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Re: What Americans keep ignoring about Finland's school succ

Postby Draftnik on Fri Dec 30, 2011 8:44 pm

Academic achievement (at the macro level) is directly tied to per capita income. PSSA scores in Western PA school districts are ranked in almost the exact same order as income levels or inversely to poverty levels.

I'm amazed at how little most parents care about their children's education, even in a relatively affluent district like Peters. If I knew what I know now when I built my house in 97/98, I definitely would have built it in USC. They offer significantly more AP courses than Peters and most districts in the South Hills and offer the only Baccalaureate program in the state. If you want your children to have the best possible educational opportunities in the South Hills, USC is the only place to live.

At the macro level, I don't think the American public has the appetite to stop mandatory free education for all students through HS (can kids in some states drop out at 16?) Therefore, we need to come up with strategies to elevate achievement of students in middle and lower homes. I think that should start with educating parents about how they can enhance their child's educational outcome. I think the income-standardized test score link shows the main problem is in the homes, not schools of students scoring poorly on achievement tests.
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Re: What Americans keep ignoring about Finland's school succ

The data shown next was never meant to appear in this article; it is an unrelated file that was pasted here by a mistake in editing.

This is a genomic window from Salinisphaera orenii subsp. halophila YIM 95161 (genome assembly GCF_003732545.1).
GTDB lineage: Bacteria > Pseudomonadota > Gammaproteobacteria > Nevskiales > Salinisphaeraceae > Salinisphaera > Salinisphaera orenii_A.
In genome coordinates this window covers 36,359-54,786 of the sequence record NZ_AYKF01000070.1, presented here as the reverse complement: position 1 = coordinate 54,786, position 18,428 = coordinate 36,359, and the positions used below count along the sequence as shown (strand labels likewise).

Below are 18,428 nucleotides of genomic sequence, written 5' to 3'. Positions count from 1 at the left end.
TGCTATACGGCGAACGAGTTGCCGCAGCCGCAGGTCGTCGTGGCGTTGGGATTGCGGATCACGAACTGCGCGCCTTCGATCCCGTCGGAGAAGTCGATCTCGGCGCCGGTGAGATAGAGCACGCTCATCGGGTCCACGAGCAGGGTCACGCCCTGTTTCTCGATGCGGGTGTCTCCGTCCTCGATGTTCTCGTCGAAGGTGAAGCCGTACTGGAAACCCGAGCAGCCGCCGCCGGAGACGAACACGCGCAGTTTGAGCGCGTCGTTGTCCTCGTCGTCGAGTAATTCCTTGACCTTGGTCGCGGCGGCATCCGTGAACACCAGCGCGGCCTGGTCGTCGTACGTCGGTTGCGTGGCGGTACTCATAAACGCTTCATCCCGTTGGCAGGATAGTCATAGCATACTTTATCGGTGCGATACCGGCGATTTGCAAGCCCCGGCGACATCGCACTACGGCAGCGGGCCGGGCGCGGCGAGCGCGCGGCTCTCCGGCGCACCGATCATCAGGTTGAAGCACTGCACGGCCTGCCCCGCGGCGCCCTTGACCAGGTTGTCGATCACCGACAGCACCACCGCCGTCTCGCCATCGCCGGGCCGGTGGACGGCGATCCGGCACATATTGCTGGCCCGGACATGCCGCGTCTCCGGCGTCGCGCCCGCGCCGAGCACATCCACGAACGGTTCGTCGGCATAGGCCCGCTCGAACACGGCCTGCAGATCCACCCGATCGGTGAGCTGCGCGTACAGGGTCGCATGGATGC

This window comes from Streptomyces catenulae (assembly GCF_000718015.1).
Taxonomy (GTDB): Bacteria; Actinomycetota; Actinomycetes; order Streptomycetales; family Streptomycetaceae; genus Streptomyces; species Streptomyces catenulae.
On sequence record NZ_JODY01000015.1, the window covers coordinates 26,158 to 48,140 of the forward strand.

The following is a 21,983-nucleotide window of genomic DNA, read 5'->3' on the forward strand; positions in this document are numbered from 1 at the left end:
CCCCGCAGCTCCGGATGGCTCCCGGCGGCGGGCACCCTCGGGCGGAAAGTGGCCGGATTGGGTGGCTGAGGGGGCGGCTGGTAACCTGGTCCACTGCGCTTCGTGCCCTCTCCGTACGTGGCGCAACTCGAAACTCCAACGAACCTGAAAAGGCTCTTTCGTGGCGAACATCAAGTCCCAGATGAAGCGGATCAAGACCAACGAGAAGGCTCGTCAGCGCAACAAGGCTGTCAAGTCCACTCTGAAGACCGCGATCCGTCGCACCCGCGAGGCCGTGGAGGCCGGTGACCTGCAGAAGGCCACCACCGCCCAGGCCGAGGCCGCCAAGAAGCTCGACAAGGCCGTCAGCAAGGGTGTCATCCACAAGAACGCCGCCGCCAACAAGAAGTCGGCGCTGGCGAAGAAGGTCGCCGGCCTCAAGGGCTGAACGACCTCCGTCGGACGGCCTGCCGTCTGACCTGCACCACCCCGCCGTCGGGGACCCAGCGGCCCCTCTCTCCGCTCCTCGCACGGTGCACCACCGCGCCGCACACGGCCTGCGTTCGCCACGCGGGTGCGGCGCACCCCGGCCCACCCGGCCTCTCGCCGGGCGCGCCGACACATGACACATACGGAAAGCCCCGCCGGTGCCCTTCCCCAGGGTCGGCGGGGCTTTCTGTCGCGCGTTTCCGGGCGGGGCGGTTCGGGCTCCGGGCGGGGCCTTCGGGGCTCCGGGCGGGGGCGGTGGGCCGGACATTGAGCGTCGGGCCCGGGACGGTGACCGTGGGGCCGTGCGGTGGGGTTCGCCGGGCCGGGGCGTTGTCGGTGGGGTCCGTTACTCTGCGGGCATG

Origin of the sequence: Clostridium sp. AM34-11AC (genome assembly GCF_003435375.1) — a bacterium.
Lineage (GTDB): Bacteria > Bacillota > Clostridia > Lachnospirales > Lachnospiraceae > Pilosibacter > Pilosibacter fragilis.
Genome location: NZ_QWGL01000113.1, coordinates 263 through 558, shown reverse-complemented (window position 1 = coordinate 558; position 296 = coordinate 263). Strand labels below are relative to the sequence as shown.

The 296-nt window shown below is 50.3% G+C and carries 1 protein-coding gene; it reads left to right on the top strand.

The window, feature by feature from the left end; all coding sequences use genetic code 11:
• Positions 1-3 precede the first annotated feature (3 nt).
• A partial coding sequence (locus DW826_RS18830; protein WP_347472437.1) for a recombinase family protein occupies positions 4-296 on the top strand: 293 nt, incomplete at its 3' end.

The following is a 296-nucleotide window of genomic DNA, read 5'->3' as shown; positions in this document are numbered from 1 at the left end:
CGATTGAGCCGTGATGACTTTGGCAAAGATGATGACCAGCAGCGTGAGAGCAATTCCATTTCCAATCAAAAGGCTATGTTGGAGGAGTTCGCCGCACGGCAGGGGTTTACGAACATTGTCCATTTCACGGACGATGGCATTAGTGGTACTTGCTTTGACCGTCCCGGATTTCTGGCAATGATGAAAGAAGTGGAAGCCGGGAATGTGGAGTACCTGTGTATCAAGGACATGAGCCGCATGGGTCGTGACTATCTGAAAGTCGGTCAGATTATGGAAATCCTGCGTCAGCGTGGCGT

Postby PghSkins on Fri Dec 30, 2011 8:47 pm

count2infinity wrote:"There's no word for accountability in Finnish,"


This explains Janne Laukkanen!
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Re: What Americans keep ignoring about Finland's school succ

Postby MWB on Fri Dec 30, 2011 9:12 pm

count2infinity wrote:
MWB wrote:
count2infinity wrote:The best way to change that? Supply and demand! Did you know that most schools pay the chemistry teacher (a very specialized and intense amount of work to get the degree...believe me ;)) and the history teacher (dime a dozen, no offense history teachers out there) the same amount? The nation is just absoluIely saturated with elementary ed and history teachers and there just isn't a demand for them. So pay those teachers that take more/harder training to get the degree more money.


Isn't that similar to what is done now with paying more for teachers who have a Masters or are National Board Certified?


so history teacher with masters degree > physics teacher with a bachelors?